As the world goes digital, paper persists. Pixels may be able to hold the same information, but they can’t be affixed to cardboard boxes, and no matter what anyone says about the future of books, the printed word lives on.
So there’s still good reason to have a printer at home, and the best one depends on what you needs. An inkjet is best for photos, but if you’re printing long text documents, laser is better. Here’s a look at the top printers for all your paper needs.
You have a choice to make: inkjet or laser? If it’s color you need, choose the HP OfficeJet 4650, a multi-function work horse with wireless connectivity. It can produce two-sided prints—something most cheaper printers can’t handle. If the speed gets you down—it prints about 9 black-and-white pages per minute—you can spend slightly more for the HP OfficeJet Pro 8710, which prints at more than twice the speed.
If you’re regularly printing lots of text documents, an inkjet will feel painfully slow, no matter the speed. For that, you need a laser printer, like the Brother HL-L2370DW. Laser printers are cheap, and upkeep (read: toner) is cheap, too. It’s rated to print at 33 one-sided pages per minute and can automatically print double-sided, too (albeit a bit more slowly). The downside is it’s black and white only, though if you’re just wrestling with Word documents, that shouldn’t be a problem.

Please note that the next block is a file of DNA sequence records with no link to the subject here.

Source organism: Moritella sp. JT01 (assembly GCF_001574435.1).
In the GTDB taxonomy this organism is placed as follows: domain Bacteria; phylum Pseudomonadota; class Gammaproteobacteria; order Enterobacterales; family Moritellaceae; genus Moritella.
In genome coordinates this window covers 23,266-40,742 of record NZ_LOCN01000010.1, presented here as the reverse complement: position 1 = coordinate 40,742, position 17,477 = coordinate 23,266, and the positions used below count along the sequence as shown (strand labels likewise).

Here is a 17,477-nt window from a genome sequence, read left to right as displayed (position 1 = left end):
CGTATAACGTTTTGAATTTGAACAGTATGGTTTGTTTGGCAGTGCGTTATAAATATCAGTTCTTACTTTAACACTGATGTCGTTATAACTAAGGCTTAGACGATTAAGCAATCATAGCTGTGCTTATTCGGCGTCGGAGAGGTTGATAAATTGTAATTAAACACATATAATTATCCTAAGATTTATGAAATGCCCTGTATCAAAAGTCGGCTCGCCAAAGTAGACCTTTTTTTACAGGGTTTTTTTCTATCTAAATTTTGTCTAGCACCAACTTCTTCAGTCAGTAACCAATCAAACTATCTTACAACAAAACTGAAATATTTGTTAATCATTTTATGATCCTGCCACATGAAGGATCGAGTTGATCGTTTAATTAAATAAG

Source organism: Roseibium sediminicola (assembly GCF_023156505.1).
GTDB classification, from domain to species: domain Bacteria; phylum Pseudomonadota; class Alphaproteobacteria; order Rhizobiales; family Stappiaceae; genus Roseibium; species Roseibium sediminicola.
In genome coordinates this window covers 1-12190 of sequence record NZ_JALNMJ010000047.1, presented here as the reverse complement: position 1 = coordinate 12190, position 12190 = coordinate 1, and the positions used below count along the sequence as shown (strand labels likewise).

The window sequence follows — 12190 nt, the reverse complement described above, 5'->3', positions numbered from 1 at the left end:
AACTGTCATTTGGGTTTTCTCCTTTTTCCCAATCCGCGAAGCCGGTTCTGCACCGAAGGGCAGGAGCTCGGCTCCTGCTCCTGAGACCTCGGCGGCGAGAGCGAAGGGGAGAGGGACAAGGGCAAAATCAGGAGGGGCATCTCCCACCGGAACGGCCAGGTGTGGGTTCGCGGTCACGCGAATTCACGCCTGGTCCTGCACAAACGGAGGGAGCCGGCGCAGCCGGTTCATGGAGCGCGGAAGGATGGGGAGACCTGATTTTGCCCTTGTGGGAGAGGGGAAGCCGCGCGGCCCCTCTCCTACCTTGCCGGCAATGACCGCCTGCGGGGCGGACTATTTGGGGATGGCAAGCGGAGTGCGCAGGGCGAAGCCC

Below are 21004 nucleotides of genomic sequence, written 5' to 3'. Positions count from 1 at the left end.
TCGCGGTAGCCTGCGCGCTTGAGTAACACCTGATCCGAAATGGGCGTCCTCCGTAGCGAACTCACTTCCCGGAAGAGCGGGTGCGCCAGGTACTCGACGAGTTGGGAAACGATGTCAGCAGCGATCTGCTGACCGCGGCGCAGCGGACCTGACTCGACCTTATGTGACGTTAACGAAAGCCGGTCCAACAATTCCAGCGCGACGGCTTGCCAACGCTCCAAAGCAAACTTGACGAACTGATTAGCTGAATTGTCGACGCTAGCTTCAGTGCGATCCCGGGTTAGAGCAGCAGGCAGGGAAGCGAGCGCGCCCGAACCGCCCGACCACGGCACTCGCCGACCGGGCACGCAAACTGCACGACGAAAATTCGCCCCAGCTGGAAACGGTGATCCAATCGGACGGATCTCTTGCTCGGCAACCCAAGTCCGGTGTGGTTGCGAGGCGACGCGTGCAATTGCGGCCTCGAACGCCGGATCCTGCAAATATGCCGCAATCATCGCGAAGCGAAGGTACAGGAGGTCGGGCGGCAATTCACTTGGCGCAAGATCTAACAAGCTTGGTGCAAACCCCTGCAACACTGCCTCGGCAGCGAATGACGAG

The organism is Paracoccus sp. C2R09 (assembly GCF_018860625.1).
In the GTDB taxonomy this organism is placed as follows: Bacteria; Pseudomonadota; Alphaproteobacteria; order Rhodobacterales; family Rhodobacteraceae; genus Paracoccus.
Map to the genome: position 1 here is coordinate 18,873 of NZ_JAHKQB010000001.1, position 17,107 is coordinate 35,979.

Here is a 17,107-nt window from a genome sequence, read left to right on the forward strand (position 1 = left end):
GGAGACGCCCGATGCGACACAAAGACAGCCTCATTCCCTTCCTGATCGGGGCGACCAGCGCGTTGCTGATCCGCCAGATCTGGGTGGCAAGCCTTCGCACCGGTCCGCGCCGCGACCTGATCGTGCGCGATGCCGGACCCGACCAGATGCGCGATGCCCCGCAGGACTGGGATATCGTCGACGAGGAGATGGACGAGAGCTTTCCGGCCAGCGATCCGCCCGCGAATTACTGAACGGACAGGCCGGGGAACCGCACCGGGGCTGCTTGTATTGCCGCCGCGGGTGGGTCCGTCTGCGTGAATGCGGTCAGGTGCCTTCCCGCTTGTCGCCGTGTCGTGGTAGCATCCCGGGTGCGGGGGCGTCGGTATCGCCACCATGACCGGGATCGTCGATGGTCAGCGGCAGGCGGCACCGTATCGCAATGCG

Hewlett-Packard introduced the world to laser printers in 1984. Ever since, they’ve been gaining speed and memory. If money’s no concern, our favorite is the HP LaserJet Pro M477fdw, which has an automatic document feeder for non-standard-sized paper and faxing, automatic double-sided printing, and versatile connectivity (Wi-Fi, Ethernet, or USB). Plus, it prints in color.
The Epson SureColor P800 can print beautiful photos up to 17 inches wide and also comes with a roll-paper adapter. It has a whopping nine inks—five colors and four blacks—for accurate color reproduction. Those inks will cost you, though, so don’t get this printer if you’re looking to spend a bunch once and be done with it. If you’re looking to spend less overall, for half the price, you can get the SureColor P600, which also has nine inks but tops out at 13-inch-wide paper. Both printers can connect via USB, Ethernet, or wifi.
Maybe you don’t want a printer at all—maybe you just want what a printer produces. The highest quality prints come from somewhere you’ve probably never heard of: Nations Photo Lab. The photos have accurate colors, strong details and contrast, and they arrive quickly, in protective packaging—features that make slightly higher prices (28 cents for a 4×6 print) well worth it.